The Intertwined Hearts of Molly Ringwald & John Hughes

On February 18th, what would have marked John Hughes’ sixty-sixth birthday, it is significant to appreciate not just the shaper of 80s culture’s date of nascence, but also the fact that he shares it with his muse, Molly Ringwald. The duo’s collaborations on what fans reverently call the Molly Ringwald trilogy are among some of the most defining in cinema history.

A year after Hughes’ passing, Ringwald would write a touching opinion piece about the auteur and how she shaped her life, noting, “John saw something in me that I didn’t even see in myself. He had complete confidence in me as an actor, which was an extraordinary and heady sensation for anyone, let alone a 16-year-old girl.” It was Hughes’ faith in an unlikely spokesperson for a previously unacknowledged sect of society–the teenager–that made Ringwald come across as the genuine, approachable character actress she would become.

The trust built between Hughes and Ringwald grew more evident with each film they worked on together, a rare form of give and take that perhaps only a few other directors have had the good fortune of possessing (Scorsese and De Niro come to mind). Ringwald, like so many of her age at the time, saw Hughes as a personal hero, one of the only “grown ups” in the world who looked at teens as people, not as worthless, invisible human beings. Ringwald rightly asserted, “Before I made movies with John, whenever people thought of teen movies, they thought of Animal House and Porky’s. John was doing something very different. He wasn’t creating slapstick. His pictures were from a teenager’s point of view.” By making teens the relatable, sensitive creatures they actually were (though don’t seem to be anymore) on celluloid, Hughes and Ringwald became the combined voice of a generation.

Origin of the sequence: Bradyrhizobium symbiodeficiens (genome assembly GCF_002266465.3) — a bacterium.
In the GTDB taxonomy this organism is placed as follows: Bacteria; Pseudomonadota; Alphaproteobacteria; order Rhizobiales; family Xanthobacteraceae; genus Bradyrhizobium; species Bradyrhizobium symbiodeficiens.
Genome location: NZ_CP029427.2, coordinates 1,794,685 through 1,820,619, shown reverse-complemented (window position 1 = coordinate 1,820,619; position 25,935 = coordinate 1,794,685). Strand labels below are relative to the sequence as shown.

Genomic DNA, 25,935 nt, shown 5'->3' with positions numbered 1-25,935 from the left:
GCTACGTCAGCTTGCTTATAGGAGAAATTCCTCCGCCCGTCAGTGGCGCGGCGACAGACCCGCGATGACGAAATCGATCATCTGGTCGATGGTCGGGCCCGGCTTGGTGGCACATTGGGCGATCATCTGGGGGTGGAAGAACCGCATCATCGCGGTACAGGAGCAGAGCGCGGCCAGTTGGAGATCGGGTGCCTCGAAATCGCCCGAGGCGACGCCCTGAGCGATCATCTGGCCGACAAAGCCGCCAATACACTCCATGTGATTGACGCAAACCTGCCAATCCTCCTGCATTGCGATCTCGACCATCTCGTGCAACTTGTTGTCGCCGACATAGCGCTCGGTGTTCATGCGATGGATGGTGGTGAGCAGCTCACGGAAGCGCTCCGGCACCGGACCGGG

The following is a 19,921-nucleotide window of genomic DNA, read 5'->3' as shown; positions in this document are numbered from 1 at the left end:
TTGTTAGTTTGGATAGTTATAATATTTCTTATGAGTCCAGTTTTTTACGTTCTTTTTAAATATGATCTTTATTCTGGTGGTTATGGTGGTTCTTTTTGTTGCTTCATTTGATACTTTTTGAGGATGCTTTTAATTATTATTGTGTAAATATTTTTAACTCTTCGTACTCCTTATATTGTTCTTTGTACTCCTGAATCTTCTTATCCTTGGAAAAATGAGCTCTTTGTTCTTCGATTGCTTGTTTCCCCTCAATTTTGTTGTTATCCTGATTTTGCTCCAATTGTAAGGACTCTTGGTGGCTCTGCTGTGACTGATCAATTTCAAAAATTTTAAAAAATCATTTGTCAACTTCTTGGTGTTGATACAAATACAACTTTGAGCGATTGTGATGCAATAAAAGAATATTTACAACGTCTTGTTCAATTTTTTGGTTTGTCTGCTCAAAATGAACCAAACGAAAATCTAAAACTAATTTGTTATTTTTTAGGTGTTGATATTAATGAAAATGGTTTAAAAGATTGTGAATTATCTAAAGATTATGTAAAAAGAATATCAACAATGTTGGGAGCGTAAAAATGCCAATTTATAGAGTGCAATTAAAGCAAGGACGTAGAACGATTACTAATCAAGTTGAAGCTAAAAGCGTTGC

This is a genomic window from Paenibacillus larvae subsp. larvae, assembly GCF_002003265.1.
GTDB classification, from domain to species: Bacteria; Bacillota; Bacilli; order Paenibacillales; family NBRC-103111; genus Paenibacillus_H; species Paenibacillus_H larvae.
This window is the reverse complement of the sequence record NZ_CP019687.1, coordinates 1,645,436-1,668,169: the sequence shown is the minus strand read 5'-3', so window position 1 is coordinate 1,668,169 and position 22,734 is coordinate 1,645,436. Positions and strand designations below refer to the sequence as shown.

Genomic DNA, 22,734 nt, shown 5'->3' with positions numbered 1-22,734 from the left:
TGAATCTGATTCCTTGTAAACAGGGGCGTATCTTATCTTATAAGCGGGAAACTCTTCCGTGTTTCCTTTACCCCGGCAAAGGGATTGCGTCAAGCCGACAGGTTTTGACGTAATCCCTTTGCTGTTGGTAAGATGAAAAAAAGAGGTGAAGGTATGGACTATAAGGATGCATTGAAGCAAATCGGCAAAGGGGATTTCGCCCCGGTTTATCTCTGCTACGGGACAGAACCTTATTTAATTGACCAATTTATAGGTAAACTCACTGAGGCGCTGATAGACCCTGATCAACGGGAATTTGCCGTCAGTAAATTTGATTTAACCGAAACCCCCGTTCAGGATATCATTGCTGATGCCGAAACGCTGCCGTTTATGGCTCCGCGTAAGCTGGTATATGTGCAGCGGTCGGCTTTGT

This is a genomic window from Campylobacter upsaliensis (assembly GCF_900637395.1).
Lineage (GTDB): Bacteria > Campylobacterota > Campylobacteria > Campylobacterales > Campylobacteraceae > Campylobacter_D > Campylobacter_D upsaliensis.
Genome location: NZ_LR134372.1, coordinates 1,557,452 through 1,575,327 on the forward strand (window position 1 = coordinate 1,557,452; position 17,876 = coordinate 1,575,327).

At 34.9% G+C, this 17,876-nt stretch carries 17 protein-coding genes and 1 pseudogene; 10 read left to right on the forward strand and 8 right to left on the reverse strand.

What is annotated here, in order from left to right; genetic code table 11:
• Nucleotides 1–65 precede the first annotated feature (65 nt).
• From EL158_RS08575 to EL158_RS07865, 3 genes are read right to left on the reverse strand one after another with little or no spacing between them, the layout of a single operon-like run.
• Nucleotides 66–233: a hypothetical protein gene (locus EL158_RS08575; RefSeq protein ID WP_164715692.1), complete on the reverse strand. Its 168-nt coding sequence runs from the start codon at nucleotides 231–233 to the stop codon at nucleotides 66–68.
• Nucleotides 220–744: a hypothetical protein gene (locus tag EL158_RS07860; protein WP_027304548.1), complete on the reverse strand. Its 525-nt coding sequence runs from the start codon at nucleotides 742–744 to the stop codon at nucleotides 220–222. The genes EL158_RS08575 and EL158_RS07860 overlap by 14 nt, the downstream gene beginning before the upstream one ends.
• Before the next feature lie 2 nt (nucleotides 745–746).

The shared experience of breaking down the cinematic barriers previously presented by an untapped genre–the teen movie–that no one would touch (Rebel Without A Cause was about the only option a person could turn to before the 80s) permanently bound Hughes and Ringwald together. Their shared birthday is thus merely a natural cosmic connection.